How radio can re-make itself into relevancy again
I didn’t realize there was such a thing as “iHeart apologists.” After destroying radio as we know it and having not one but two record-setting layoffs — most recently last week — I didn’t think they wold have any supporters at all. But the ink had barely dried on last week’s column when the comments started coming in.
Don’t blame consolidation (which brought the likes of iHeart). Consolidation saved many stations. Today’s realities. Young people don’t listen anyway. Yada yada yada.
The truth is, Clear Channel/iHeart, Cumulus and Entercom are what created the mess radio finds itself in today. Without those very companies devaluing content and cutting costs exactly where they should not have been cut, the radio industry created low expectations from both listeners and advertisers alike, to the point where we find ourselves now: Mass firings, devalued properties, small markets with no live in-studio personalities.
To be clear: I believe radio will not succeed until iHeart, Cumulus and Entercom are gone, and rules are in place to prevent others from growing so large as to create the essential-monopoly powers that the big-three enjoy … the powers that dragged down everyone, not just themselves.
But that’s not what this week’s column is about. This week is my take on what stations can do to make radio more viable. And I truly think that any station can do these things. The focus this week: positives!
So what does radio need to do? Job one is to promote itself. For an advertising-based and promotions-based industry, it amazes me that radio stations do such a lousy job promoting themselves. Sure, most have websites, but unless you’re already a listener, a website is meaningless. So what to do?
• Get out in to the community. Send a station van or reps to events all over the city. Visit colleges and high schools. Special events. Host events if needed. Tie in with hip local businesses. Independent coffee shops. Sponsor a high school play or athletic event. Make a presence at First Thursday San Pedro. Let people know who you are and what you do. Let your reps and DJs mingle with the public. It’s cheap, and a guaranteed way to increase your station’s presence.
• The average person doesn’t win big prizes, and such contests don’t necessarily lead to increased listenership. But while you’re out in the community, pass out something special with your station logo on it. I still use the Mark and Brian toothpaste tube pusher I got years ago advertising KLOS (95.5 FM) to this day … if your station appeals to a college-age crowd, pass out simple things students can use, all with your logo on them… bookmarks, phone chargers, stickers for their laptop computers. Think outside the box – real estate agents know how to do this.
• If you have the budget – advertise. Movie theater preview times, bus benches, Facebook, Instagram, newspapers, cable TV. Make the ads quick and hip, something that attracts attention.
• Want to get the audience that has left radio for online services? Why are you just letting them go? Visit high schools and colleges to get your name out, but don’t stop there. Ask students what they listen to. Get ideas for new music and new programming. Find out the music and bands that they are listening to on Spotify, Apple Music, SoundCloud … why aren’t you playing them? Why do listeners need to go go on line to hear new music? Shouldn’t your station be the place to hear the latest?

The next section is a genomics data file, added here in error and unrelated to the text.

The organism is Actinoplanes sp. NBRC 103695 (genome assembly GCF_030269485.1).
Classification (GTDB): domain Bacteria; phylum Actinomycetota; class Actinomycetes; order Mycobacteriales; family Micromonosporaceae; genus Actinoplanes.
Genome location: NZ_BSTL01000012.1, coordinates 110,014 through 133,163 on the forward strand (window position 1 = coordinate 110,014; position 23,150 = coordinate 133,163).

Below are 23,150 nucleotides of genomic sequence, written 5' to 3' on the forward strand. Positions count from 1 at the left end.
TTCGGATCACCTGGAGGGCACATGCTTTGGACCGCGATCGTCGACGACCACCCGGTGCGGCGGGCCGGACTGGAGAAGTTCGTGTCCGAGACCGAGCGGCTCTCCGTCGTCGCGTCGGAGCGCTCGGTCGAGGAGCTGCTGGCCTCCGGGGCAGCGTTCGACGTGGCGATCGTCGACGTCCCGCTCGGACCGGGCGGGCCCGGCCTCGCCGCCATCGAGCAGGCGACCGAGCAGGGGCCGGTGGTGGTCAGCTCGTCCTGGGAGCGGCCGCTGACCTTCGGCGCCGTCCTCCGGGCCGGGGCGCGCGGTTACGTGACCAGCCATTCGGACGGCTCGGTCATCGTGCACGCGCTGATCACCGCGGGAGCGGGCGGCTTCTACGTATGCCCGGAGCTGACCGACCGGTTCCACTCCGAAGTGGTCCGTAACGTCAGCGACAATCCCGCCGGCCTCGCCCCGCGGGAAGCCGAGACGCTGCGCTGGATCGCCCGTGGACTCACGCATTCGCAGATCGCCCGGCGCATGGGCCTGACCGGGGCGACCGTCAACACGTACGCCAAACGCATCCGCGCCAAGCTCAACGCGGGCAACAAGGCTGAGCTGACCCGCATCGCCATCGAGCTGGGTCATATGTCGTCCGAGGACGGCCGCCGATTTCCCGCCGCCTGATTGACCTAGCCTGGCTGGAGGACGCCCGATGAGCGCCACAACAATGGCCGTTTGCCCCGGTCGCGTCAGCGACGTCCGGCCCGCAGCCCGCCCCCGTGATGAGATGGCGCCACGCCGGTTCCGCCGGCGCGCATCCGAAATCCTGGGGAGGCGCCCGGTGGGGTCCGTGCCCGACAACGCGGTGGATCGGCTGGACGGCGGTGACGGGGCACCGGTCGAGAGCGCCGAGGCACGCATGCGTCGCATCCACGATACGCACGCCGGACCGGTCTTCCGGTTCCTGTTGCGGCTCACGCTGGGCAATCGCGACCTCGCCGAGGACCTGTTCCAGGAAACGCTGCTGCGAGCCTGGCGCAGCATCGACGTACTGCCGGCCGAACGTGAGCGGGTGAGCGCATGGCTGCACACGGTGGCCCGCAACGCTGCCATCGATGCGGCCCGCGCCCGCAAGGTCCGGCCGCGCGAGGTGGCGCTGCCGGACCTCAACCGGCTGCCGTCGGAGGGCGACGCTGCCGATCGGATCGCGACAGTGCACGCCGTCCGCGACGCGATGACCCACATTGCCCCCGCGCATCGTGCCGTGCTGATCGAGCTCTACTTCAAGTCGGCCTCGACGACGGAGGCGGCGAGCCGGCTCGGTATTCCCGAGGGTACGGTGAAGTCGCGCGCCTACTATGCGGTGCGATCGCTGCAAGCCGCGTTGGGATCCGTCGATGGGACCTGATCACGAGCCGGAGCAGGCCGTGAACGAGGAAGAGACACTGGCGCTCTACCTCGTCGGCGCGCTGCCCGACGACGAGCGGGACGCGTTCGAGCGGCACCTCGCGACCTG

• Instead of having someone running the board playing nothing hut music all night or on weekends, hire a college kid or even a high school kid or two or three to do it. You don’t think they’ll get their friends to listen? You’re crazy.
• Embrace advertising. Stop telling your own listeners to tune out when an advertisement comes on. All music mornings? Dump them. They cheapen your station, doing exactly opposite of what you want. Make sure your ads are entertaining, minimize advertisements per hour (no more than eight minutes)and per break (no more than two), and you’ll go a long way toward pushing ad rates to the area they should be. The only reason ad rates plummeted was greed, playing up to 20 units or more per hour and as many as 10-15 in a break … who would listen through that? Advertisers realized you didn’t care, so they stopped paying the higher rates.
• Constantly evolve. KRTH (101.1 FM) has remained relevant playing oldies precisely because they don’t play the same oldies they played in 1972. Or 1978. Or 2018. I hate too mention them because they ARE an Entercom station, but they are programmed superbly and have remained a top-rated station for years. And it’s a reminder that I detest the parent companies, not the individual stations…
• You can’t afford big name talent? Train your up and coming talent and then let them run wild within the constraints of the format you run. How many times has a station earned its best ratings just before a format change? That’s due to restraints being dropped. Time to let that happen before you have to change.
Basically, don’t live in the past, but use what worked in the past to guide you to what will work today. Radio has the potential to be vibrant and relevant to everyone, including those who have never even hit an AM or FM button. It’s free, it’s easy, and it’s everywhere. Stop pushing listeners away. Make it exciting, and different. Spotify is boring … your station should be better.
There’s. more, but I’m out of space. Hopefully this will open a dialog… What are your thoughts?